And, because this is our family, I had the opportunity to practice this very thing yesterday. Being quarantined by the state’s Department of Health simply wasn’t enough fun. Nope. My husband came home and said, “My car is making a bad sound. I’m calling Tony.” Tony is our lovable, straight-shooting mechanic. He named our family minivan ‘Beeker’ because the last time he worked on it, the van was making a whining sound much like Beeker the Muppet. Beeker resented this nickname, I think, and gives Tony a hard time whenever she needs attention. Her real name is ‘Bessie’, and she puts up with a lot. Anyway, my husband limped his car down to Tony and returned five minutes later. He looked pale. My heart started beating. I felt the adrenaline dump. “What did he say?” My husband’s mouth was just a flat line. “It’s toast. The engine blew.” I stopped breathing. I immediately started running numbers in my mind. I have our budget memorized. I know every bill, every due date, every creditor. It’s not intentional. It’s just how my brain works. The side effect of this kind of brain is that my budget likes to come alive at night and torment me. Have you ever seen Disney’s animated film “Winnie the Pooh”? If you’re familiar with Pooh Bear’s melodious nightmare “Heffalumps and Woozles”, then you now have a sense of what my Budget Nightmare is like except Wells Fargo isn’t as cute.
“But, it only has 70,000 miles on it! It’s still under warranty! We haven’t finished paying it off!” He sighed. He explained to me how the warranty worked because Tony explained to him how the warranty worked. Did we save every oil change receipt? No. Then, the “warranty” company wouldn’t replace the engine, and, even if they did, they would do an engine teardown to inspect it first in an attempt to prove that it was neglect on our part which we would pay for either way. “So…we are now left with a completely broken car that we essentially have to replace but still owe money on? And, Bessie is 10 years old. She’s going to need replacing soon. Aaaand…this means two car payments for one car? Wow. And, only one car in the meantime until we get this solved? How will that work?”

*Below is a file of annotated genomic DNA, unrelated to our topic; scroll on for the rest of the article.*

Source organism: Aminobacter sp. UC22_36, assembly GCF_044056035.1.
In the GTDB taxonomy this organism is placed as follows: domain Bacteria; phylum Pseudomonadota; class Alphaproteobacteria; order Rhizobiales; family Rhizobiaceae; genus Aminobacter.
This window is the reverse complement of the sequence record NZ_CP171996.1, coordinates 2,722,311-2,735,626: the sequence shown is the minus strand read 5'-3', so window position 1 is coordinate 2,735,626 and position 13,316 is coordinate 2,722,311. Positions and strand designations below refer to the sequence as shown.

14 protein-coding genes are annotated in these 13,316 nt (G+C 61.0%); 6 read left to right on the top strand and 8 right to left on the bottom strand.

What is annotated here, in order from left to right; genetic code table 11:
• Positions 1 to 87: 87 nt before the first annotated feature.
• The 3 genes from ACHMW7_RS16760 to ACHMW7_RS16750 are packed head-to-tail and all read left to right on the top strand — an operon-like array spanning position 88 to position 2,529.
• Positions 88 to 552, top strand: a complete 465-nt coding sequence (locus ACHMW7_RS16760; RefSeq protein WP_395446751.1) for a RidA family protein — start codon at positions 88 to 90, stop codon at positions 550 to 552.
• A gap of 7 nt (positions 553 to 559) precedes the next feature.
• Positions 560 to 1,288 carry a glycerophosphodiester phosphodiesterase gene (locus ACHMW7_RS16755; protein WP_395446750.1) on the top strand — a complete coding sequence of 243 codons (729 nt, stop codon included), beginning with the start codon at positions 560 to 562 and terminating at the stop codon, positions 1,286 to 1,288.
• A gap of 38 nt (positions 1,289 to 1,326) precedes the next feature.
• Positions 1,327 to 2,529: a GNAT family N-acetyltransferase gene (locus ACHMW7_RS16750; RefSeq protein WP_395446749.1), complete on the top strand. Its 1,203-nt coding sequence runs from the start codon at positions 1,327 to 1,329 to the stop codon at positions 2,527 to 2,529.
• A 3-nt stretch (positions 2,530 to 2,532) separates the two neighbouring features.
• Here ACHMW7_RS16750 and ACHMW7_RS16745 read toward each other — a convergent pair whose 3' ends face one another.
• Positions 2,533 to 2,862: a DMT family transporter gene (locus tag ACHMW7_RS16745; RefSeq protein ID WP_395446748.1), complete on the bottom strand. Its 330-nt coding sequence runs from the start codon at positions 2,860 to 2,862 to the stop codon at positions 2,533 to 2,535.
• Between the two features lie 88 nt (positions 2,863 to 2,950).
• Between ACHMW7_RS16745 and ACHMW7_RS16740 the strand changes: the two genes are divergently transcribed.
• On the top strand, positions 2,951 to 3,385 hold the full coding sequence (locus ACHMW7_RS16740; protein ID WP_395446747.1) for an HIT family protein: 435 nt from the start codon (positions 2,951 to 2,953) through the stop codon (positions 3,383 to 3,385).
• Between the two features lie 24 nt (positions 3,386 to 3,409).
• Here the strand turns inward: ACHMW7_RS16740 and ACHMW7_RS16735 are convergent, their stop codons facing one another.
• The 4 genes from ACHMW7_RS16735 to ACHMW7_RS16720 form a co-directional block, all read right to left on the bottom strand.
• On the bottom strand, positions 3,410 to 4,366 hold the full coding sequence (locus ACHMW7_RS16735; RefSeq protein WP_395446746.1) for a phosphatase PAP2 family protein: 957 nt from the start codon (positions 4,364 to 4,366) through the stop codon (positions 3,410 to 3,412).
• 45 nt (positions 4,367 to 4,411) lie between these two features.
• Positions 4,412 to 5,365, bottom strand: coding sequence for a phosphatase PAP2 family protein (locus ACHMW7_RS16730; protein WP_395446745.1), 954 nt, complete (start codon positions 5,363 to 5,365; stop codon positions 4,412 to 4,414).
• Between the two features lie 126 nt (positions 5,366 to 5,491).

We live in an urban area with the worst public transit ever. Plus, my husband is a consultant. He needs a car. And, I can’t be housebound. We did the “one car thing” for three years. That’s another kind of nightmare that I won’t be doing ever again. So, this new situation gave us a great opportunity to put some “brain management” principles into practice. How did we do? We did well.